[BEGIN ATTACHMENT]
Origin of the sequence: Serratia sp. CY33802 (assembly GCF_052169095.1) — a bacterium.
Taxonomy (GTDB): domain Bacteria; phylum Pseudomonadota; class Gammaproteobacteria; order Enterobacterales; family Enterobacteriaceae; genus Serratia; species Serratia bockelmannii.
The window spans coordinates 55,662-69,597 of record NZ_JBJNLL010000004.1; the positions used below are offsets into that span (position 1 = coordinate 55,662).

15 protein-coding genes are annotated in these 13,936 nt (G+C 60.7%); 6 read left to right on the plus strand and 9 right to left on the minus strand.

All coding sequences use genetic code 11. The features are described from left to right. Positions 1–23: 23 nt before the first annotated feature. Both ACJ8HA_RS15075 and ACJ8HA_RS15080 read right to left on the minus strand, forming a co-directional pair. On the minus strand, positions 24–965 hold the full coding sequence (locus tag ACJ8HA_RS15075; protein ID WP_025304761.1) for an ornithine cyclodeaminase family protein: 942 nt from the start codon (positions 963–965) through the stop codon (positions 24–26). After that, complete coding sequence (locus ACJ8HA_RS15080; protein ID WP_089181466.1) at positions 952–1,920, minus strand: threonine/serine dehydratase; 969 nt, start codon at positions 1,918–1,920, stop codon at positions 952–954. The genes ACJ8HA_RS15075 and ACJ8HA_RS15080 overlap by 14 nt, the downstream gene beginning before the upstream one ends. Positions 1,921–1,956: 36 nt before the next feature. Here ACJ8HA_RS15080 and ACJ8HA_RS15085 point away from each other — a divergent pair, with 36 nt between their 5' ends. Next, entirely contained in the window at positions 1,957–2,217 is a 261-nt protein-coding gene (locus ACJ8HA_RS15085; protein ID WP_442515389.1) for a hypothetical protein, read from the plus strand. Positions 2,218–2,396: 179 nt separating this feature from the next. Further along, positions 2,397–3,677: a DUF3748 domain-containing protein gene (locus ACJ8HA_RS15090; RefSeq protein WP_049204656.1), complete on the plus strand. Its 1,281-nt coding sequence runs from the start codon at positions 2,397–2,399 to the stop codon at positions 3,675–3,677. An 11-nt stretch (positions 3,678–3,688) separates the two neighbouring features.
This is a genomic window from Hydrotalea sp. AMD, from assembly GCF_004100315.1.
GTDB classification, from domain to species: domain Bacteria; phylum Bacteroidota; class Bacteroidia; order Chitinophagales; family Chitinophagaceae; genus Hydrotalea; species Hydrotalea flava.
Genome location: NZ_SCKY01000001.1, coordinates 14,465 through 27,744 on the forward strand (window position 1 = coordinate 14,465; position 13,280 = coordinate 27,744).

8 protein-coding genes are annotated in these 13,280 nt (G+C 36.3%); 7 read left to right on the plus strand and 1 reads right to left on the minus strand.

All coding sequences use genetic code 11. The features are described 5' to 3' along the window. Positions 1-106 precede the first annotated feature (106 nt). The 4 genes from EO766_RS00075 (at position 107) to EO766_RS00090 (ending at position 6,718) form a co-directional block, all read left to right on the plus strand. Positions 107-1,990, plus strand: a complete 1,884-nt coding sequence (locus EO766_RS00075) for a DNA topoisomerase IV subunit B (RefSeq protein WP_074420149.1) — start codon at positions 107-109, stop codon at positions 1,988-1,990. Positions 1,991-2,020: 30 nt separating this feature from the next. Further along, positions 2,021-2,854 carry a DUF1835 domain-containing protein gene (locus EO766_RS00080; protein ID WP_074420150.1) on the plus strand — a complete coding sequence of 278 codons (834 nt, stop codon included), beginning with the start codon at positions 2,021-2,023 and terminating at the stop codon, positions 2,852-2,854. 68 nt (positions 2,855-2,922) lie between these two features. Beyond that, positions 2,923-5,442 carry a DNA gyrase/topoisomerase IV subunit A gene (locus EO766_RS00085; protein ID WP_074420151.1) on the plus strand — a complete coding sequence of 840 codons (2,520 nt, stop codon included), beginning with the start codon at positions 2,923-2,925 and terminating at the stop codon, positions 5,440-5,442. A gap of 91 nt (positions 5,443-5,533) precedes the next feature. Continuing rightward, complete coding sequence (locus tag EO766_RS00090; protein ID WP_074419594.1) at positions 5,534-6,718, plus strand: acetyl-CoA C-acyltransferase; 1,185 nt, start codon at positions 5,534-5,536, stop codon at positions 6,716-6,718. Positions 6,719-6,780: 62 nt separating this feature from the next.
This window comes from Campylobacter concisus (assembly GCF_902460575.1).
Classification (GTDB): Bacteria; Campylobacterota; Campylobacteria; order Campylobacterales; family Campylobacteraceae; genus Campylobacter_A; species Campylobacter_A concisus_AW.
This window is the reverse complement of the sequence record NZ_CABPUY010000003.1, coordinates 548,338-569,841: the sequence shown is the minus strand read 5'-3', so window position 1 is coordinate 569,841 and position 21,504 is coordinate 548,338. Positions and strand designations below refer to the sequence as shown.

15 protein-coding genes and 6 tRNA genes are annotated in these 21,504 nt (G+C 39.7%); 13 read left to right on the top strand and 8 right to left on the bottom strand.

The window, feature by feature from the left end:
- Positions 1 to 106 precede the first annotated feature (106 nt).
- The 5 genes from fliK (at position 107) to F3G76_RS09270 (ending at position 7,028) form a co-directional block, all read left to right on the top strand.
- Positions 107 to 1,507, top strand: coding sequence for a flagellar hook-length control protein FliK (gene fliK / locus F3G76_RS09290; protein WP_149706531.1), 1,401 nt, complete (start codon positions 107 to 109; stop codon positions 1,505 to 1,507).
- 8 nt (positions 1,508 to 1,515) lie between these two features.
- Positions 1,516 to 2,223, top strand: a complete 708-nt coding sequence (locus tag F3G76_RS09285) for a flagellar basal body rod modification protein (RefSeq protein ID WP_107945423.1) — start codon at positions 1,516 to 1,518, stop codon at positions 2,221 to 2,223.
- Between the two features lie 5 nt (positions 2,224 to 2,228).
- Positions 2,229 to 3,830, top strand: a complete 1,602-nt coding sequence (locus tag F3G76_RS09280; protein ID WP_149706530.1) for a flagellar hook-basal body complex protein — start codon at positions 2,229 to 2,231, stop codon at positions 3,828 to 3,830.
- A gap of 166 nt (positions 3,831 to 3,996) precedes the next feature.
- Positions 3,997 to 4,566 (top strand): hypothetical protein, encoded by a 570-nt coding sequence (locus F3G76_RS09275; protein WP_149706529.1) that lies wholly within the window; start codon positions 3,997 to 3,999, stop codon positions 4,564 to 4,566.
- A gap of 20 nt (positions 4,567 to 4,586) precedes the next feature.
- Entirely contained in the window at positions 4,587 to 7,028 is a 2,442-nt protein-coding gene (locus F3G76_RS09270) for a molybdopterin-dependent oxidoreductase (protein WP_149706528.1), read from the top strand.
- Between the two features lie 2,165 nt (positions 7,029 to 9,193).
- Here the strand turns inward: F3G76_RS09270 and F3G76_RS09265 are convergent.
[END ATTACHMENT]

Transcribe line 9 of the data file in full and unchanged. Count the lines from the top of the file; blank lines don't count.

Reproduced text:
8 protein-coding genes are annotated in these 13,280 nt (G+C 36.3%); 7 read left to right on the plus strand and 1 reads right to left on the minus strand.